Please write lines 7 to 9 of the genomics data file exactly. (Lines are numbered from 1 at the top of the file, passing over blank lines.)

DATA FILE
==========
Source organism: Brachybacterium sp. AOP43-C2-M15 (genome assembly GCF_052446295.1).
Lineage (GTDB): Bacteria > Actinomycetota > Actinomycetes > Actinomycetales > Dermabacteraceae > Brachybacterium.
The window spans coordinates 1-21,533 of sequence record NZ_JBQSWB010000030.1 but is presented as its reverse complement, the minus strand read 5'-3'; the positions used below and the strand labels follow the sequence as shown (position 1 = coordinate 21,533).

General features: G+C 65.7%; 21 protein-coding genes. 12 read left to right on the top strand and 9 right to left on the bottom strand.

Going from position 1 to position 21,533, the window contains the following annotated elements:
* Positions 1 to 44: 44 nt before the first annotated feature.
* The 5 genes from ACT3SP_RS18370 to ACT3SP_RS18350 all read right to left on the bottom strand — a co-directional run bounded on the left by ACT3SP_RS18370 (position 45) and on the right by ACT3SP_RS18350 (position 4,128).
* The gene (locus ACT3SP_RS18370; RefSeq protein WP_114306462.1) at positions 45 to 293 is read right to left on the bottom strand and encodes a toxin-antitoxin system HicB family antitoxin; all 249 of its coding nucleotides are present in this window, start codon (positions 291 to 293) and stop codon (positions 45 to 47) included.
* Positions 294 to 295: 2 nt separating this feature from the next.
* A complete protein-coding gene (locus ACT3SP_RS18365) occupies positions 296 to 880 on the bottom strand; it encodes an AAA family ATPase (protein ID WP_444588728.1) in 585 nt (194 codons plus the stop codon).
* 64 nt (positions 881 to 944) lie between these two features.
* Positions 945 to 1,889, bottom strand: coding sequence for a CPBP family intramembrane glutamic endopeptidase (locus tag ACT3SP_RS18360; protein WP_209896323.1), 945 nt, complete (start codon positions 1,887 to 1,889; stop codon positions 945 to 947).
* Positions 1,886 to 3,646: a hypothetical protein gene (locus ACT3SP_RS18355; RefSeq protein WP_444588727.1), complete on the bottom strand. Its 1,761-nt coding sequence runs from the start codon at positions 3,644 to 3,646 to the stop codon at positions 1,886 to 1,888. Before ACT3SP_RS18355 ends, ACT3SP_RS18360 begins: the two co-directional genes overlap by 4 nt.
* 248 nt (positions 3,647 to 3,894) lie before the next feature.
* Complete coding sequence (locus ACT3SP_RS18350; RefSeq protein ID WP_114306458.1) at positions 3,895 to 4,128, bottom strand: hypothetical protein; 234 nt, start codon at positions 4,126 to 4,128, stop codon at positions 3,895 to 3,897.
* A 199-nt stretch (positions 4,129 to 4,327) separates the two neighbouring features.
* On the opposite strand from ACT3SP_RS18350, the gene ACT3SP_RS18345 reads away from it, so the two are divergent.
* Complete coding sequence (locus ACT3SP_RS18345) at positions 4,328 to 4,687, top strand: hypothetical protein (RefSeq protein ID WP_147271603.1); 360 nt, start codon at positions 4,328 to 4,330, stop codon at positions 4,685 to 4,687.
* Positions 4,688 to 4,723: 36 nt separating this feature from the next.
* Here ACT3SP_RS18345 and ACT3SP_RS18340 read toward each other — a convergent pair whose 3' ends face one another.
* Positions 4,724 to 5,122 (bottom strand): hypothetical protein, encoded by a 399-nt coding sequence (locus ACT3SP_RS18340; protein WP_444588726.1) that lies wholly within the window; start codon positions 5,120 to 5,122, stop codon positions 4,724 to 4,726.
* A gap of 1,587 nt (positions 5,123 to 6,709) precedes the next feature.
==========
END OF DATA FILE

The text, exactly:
* The 5 genes from ACT3SP_RS18370 to ACT3SP_RS18350 all read right to left on the bottom strand — a co-directional run bounded on the left by ACT3SP_RS18370 (position 45) and on the right by ACT3SP_RS18350 (position 4,128).
* The gene (locus ACT3SP_RS18370; RefSeq protein WP_114306462.1) at positions 45 to 293 is read right to left on the bottom strand and encodes a toxin-antitoxin system HicB family antitoxin; all 249 of its coding nucleotides are present in this window, start codon (positions 291 to 293) and stop codon (positions 45 to 47) included.
* Positions 294 to 295: 2 nt separating this feature from the next.